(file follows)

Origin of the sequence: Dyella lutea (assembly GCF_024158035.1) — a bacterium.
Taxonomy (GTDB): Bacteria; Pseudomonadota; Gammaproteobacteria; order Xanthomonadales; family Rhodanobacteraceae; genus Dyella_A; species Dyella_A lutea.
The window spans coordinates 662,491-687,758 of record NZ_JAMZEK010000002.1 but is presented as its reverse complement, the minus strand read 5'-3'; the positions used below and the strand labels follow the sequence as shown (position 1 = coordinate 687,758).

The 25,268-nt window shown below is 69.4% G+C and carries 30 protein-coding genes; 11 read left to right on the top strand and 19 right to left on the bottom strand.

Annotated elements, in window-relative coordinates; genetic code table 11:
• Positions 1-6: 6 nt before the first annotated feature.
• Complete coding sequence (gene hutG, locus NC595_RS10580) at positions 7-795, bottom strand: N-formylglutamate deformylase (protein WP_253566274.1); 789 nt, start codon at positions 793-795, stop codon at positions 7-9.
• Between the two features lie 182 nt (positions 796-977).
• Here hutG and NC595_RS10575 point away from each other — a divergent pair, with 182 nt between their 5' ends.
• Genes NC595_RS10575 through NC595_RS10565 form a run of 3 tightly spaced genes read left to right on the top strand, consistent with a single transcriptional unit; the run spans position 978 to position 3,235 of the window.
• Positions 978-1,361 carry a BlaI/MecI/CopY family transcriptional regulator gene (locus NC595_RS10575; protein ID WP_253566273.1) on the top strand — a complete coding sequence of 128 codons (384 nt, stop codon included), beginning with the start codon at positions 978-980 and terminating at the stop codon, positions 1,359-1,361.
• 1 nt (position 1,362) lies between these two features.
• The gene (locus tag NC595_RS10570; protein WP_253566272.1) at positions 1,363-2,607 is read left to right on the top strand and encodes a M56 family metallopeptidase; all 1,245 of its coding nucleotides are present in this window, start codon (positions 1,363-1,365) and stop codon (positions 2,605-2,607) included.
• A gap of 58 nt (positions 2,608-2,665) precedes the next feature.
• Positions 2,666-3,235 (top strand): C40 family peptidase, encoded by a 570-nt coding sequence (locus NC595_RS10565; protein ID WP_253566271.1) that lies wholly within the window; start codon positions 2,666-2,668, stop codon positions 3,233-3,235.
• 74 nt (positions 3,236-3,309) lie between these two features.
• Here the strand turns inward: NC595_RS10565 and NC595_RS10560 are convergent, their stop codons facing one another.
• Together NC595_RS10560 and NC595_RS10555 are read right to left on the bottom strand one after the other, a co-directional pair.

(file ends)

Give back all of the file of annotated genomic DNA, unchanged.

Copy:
Origin of the sequence: Dyella lutea (assembly GCF_024158035.1) — a bacterium.
Taxonomy (GTDB): Bacteria; Pseudomonadota; Gammaproteobacteria; order Xanthomonadales; family Rhodanobacteraceae; genus Dyella_A; species Dyella_A lutea.
The window spans coordinates 662,491-687,758 of record NZ_JAMZEK010000002.1 but is presented as its reverse complement, the minus strand read 5'-3'; the positions used below and the strand labels follow the sequence as shown (position 1 = coordinate 687,758).

The 25,268-nt window shown below is 69.4% G+C and carries 30 protein-coding genes; 11 read left to right on the top strand and 19 right to left on the bottom strand.

Annotated elements, in window-relative coordinates; genetic code table 11:
• Positions 1-6: 6 nt before the first annotated feature.
• Complete coding sequence (gene hutG, locus NC595_RS10580) at positions 7-795, bottom strand: N-formylglutamate deformylase (protein WP_253566274.1); 789 nt, start codon at positions 793-795, stop codon at positions 7-9.
• Between the two features lie 182 nt (positions 796-977).
• Here hutG and NC595_RS10575 point away from each other — a divergent pair, with 182 nt between their 5' ends.
• Genes NC595_RS10575 through NC595_RS10565 form a run of 3 tightly spaced genes read left to right on the top strand, consistent with a single transcriptional unit; the run spans position 978 to position 3,235 of the window.
• Positions 978-1,361 carry a BlaI/MecI/CopY family transcriptional regulator gene (locus NC595_RS10575; protein ID WP_253566273.1) on the top strand — a complete coding sequence of 128 codons (384 nt, stop codon included), beginning with the start codon at positions 978-980 and terminating at the stop codon, positions 1,359-1,361.
• 1 nt (position 1,362) lies between these two features.
• The gene (locus tag NC595_RS10570; protein WP_253566272.1) at positions 1,363-2,607 is read left to right on the top strand and encodes a M56 family metallopeptidase; all 1,245 of its coding nucleotides are present in this window, start codon (positions 1,363-1,365) and stop codon (positions 2,605-2,607) included.
• A gap of 58 nt (positions 2,608-2,665) precedes the next feature.
• Positions 2,666-3,235 (top strand): C40 family peptidase, encoded by a 570-nt coding sequence (locus NC595_RS10565; protein ID WP_253566271.1) that lies wholly within the window; start codon positions 2,666-2,668, stop codon positions 3,233-3,235.
• 74 nt (positions 3,236-3,309) lie between these two features.
• Here the strand turns inward: NC595_RS10565 and NC595_RS10560 are convergent, their stop codons facing one another.
• Together NC595_RS10560 and NC595_RS10555 are read right to left on the bottom strand one after the other, a co-directional pair.